We Can’t All Be The Packers

Earlier this week I read a fantastic “Fan Post” over at Arrowhead Pride (http://www.arrowheadpride.com/2014/12/5/7342267/alex-smith-shouldnt-need-your-apologies). Essentially, the post argues that the Chiefs are always chasing the MPDQ or Magic Pixie Dream Quarterback. A MDPQ is a quarterback who has had success elsewhere and is now brought in to a new team in the hope that he can lead them to the promised land rather than drafting a quarterback. These quarterbacks were the likes of Steve Bono, Dave Kreig, and Steve DeBerg. It was a great read and I can completely see his point… but he’s wrong (kind of). The piece got me thinking about the struggles the Chiefs have had over the years finding their replacement for Len Dawson. I thought to myself, “Come on Kansas City Chiefs, I mean how hard can it really be to find a good quarterback.” Unless you’re the Green Bay Packers, it turns out that it is very hard.

I went through every NFL team and looked to see what the average gap is from one good quarterback to another. I made up a few caveats along the way. For instance, I refused to include guys like Stan Humphries from the Chargers or Scott Mitchell from the Lions as legit quarterbacks. I tried to offset this a little bit by giving teams like the Rams a guy like Jim Everett who lead the team for a period to make up for the fact that they would have huge gaps. I also left out outliers like the Packers who went straight from Brett Favre to Aaron Rodgers and teams like the Tampa Bay Buccaneers who went 31 years without a quarterback speaking of (and I was nice and gave them Doug Williams who was only there 5 years). I still left in gaps like 5 and 7 years and gaps as high as 25 and 27 years (there were 8 of these).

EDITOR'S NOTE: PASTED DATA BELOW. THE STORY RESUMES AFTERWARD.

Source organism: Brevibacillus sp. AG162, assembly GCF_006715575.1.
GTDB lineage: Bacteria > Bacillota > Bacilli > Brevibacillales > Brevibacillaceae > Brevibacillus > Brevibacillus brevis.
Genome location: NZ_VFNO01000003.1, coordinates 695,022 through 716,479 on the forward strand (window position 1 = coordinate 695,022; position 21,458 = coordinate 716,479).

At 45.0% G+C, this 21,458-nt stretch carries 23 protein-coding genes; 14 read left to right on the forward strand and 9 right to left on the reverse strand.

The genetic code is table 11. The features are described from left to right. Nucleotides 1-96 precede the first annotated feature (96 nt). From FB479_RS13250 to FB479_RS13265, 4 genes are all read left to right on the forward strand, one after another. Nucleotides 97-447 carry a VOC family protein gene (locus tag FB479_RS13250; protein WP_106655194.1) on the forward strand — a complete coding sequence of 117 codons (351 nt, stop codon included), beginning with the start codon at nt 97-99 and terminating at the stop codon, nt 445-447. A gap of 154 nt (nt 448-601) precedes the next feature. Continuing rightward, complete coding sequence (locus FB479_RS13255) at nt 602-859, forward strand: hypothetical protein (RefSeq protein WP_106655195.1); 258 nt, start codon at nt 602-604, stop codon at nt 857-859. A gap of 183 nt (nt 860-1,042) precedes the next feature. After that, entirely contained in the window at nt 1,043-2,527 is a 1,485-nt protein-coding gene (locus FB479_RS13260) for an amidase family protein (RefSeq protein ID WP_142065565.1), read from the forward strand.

The average gap I found from quarterback to quarterback over the last 50 years was 12.98 years (13.06 years if I include the outliers). The reality is that it is just extremely hard to find a Len Dawson or an Aaron Rodgers or even a Donovan McNabb. Are the Chiefs extremely bad at finding a quarterback and do they make it harder on themselves by not drafting another quarterback high? In the last 10 seasons (2004 – 2013) there have been 28 quarterbacks taken in the first round. Of those 28, less than half are still starters (12). Is a 43% success rate worth it? I would argue that it is, but it’s not that cut and dry. Your team has a better chance to end up with a JP Losman than they do a Ben Roethlisberger. At the same time, even looking through some of the quarterbacks I used, some of these guys could easily be called MPDQ’s. Had I not used some of these players, players who didn’t necessarily light up the league, the average would increase quickly. The list:

Mark Rypien (6th round draft pick)
Jim Plunkett (late in his career for the Patriots)
Boomer Esiason (late in his career for the Jets)
Jake Plummer (average quarterback at best for the Cardinals)
Dave Krieg (who was listed as an example of a Chiefs MPDQ in the article)
Jim Everett (used because they couldn’t find anyone else probably)
Rodney Peete (I had to use Rodney Peete for the Lions for crying out loud)
Bernie Kosar (average at best for the Browns)

Every team, including the teams who went straight from a great to a great had large gaps somewhere along the way (the 49ers, who went from Joe Montana to Steve Young, but have also taken 16 years for a replacement for Young). There were only 5 teams who were able to even accomplish this feat (49ers, Packers, Patriots [and I used Drew Bledsoe], Falcons, and the Colts). The Chiefs are spectaculary bad at finding themselves a quarterback, but it really isn’t all that easy. We can’t all be the Green Bay Packers.

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